Updated: April 25, 2018 11:57:45 am
On Monday, April 23, Kate Middleton, Duchess of Cambridge and wife of Duke of Cambridge Prince William, on Monday gave birth to a son, the royal couple’s third child — after son Prince George (2013-) and daughter Princess Charlotte (2015-).
Queen Elizabeth II and her husband Prince Philip Mountbatten have four children, the eldest being Prince Charles, followed by Princess Anne, whose title is the Princess Royal; Prince Andrew, the Duke of York, and Prince Edward, the Earl of Wessex. Significantly, until 2013, the Succession to the Crown Act mandated a system of male preference, giving precedence to the Princes over their elder sisters in the claim to the throne. However, since that is no longer the case, the new baby boy now comes in fifth-in-line of succession, after elder sister Princess Charlotte. He also bumped down uncle Prince Harry from fifth to the sixth position in the line to the crown.
In 2015, Princess Charlotte became the first royal princess to be born within the direct line of succession (fourth after her grandfather Prince Charles, father Prince William and elder brother George) after her great-aunt Princess Anne (The Princess Royal) and the birth of her younger brother, the new baby prince, would not change this order.
Here is a family tree of the House of Windsor, with numbers indicating the current line of succession to the British throne after the birth of the new prince:
Queen Elizabeth II, who turned 92 this weekend, is Britain’s longest reigning monarch and has been ruling for a whopping 66 years. As the Family Tree indicates, among her children — it is her sons — Prince Charles, Prince Andrew, Prince Edward and their heirs respectively who get priority in the order of seniority, and her only daughter, Princess Anne, and her heirs come last in spite of she being the second eldest child. The change of rules ending the male preference which came in 2013, only applies to those born after October 28, 2011 and hence does not apply to her.
Prince of Wales: After the Queen, first in order is the 69-year-old Prince Charles, the Prince of Wales, who already holds the record for the longest-serving heir apparent in British history, having been in that position since 1952.
Members of the royal family attend numerous official royal engagements and among them Prince of Wales, as the heir apparent, is known to be the hardest working in supporting his mother, Her Majesty the Queen. He and his brothers often represent the Queen and the UK in welcoming dignitaries in the country as well as in marking their presence abroad during state and ceremonial occasions such as state funerals. His other royal duties include his work in the UK, for instance running numerous charitable trusts.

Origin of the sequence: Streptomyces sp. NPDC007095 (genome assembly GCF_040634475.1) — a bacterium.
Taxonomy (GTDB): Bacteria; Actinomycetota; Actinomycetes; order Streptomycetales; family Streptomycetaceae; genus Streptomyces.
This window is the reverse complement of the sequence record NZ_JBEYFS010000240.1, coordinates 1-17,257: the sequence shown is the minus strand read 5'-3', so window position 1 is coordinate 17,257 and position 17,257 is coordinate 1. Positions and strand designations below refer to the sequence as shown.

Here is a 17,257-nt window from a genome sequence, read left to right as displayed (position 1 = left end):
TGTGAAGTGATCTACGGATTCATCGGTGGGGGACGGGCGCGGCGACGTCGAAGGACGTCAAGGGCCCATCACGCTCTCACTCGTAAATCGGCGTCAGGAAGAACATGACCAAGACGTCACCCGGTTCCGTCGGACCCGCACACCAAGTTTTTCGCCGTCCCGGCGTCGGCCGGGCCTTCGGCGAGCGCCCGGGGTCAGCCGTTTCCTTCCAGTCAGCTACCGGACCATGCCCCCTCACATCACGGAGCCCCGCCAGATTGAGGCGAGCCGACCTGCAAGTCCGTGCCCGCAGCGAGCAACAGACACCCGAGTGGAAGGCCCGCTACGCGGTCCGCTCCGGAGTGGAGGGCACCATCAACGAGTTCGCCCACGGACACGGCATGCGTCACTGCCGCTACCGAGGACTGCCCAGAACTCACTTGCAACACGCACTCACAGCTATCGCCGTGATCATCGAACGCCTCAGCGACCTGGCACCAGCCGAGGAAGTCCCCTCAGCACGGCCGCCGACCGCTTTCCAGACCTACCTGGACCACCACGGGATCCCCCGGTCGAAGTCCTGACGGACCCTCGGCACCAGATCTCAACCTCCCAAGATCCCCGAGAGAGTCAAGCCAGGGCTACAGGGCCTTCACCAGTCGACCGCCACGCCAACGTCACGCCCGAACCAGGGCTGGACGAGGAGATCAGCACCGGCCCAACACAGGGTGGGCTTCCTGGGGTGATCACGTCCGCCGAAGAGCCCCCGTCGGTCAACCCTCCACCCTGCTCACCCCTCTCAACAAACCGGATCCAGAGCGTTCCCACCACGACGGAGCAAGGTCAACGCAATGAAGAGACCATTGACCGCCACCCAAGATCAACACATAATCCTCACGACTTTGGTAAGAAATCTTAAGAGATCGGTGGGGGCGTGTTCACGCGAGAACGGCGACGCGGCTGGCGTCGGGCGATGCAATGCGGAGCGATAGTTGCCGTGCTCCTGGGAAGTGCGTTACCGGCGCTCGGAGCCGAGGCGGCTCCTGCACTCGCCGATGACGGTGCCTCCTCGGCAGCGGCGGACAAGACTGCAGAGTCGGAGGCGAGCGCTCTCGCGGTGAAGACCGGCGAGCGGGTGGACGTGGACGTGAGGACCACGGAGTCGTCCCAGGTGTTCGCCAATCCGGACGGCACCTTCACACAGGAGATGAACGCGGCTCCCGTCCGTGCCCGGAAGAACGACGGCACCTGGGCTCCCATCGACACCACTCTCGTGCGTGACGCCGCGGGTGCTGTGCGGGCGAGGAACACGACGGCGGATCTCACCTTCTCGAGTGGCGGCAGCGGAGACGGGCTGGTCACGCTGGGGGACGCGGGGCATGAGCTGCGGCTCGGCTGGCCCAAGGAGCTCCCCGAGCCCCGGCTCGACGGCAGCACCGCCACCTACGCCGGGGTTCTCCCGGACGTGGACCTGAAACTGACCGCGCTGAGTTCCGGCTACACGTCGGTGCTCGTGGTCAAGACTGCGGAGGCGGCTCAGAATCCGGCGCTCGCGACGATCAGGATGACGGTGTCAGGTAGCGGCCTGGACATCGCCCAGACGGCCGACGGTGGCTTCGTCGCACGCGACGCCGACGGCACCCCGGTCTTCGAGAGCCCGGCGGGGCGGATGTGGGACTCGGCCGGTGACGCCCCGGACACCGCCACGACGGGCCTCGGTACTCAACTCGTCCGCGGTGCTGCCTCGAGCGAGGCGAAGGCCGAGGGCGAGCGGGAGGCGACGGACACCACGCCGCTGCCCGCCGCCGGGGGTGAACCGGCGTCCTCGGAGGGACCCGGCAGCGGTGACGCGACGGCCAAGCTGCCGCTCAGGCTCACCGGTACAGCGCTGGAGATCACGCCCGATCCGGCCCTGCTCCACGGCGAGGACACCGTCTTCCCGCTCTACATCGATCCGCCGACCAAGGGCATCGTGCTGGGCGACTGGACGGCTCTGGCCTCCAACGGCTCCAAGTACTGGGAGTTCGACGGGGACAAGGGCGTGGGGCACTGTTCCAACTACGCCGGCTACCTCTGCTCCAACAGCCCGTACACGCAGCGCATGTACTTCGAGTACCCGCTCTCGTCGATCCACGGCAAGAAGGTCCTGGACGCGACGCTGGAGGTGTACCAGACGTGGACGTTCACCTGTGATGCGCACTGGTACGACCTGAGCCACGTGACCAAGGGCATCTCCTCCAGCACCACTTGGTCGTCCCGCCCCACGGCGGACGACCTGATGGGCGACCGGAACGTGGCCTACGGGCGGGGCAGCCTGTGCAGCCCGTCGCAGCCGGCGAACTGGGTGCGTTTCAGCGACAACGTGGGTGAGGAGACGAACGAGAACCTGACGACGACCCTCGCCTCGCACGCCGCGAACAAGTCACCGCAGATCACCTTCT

Prince will also be the oldest person to be crowned in British history when he eventually succeeds his mother. The next in line after him would be his eldest son, Prince William — the Duke of Cambridge — and his children, followed by his younger son Prince Harry.
Duke of York: Prince Andrew or the Duke of York (a title typically bestowed upon the second son of the British Monarchs) has chosen an economic and business focus in his work, i.e. promoting skills, technology, entrepreneurship and engineering. He also has a wide and varied portfolio of work which includes a number of charitable trusts and awards which he has founded, such as The Prince Andrew Charitable Trust and the Inspiring Digital Enterprise Award (iDEA) which aims to improve the digital and enterprise skills of one million young people.
Prince Andrew is seventh-in-line after Prince Harry in the line of succession, followed by his two daughters, Princess Beatrice and Princess Eugenie.
Earl of Wessex: The Queen and Duke of Edinburgh’s youngest child is Prince Edward, also known as the Earl of Wessex. He too supports the Queen in her royal duties. He also runs a number of charities such as the Wessex Youth Trust, especially displaying passion for organisations providing opportunities to young people.
A keen sports fan, he is also on a number of official bodies such as the Paralympic Great Britain and the Commonwealth Games Federations. The Earl also supports the work of the Armed Forces both in the United Kingdom and abroad, holding a total of eight military appointments.
Prince Edwards and his two young children — Lady Louise Mountbatten-Windsor and James, Viscount Severn are the heirs-in-line after Prince Andrew and his daughters.
The Princess Royal: Princess Anne is known to have a busy schedule of engagements and visits which involve a lot of traveling in the UK and abroad. Known for her love of horses and an equestrian career which took her to the 1976 Montreal Olympic Games as a competitor, the Princess Royal also runs a number of charities and organisations such as Save the Children and others that champion riding for the disabled.
As a former Olympian, she serves as a British member of the International Olympic Committee and was involved the the London bid for the 2012 Olympics Games. She was also a member of the London Organising Committee for the Olympics. She and her children and grandchildren are last among the Queen’s immediate family to be in the line of succession.
It is however the Duke and Duchess of Cambridge i.e. William and Kate, who as a family of five among themselves now and with four direct lines of succession after Prince Charles, seem to comprise most of the close royal family members.
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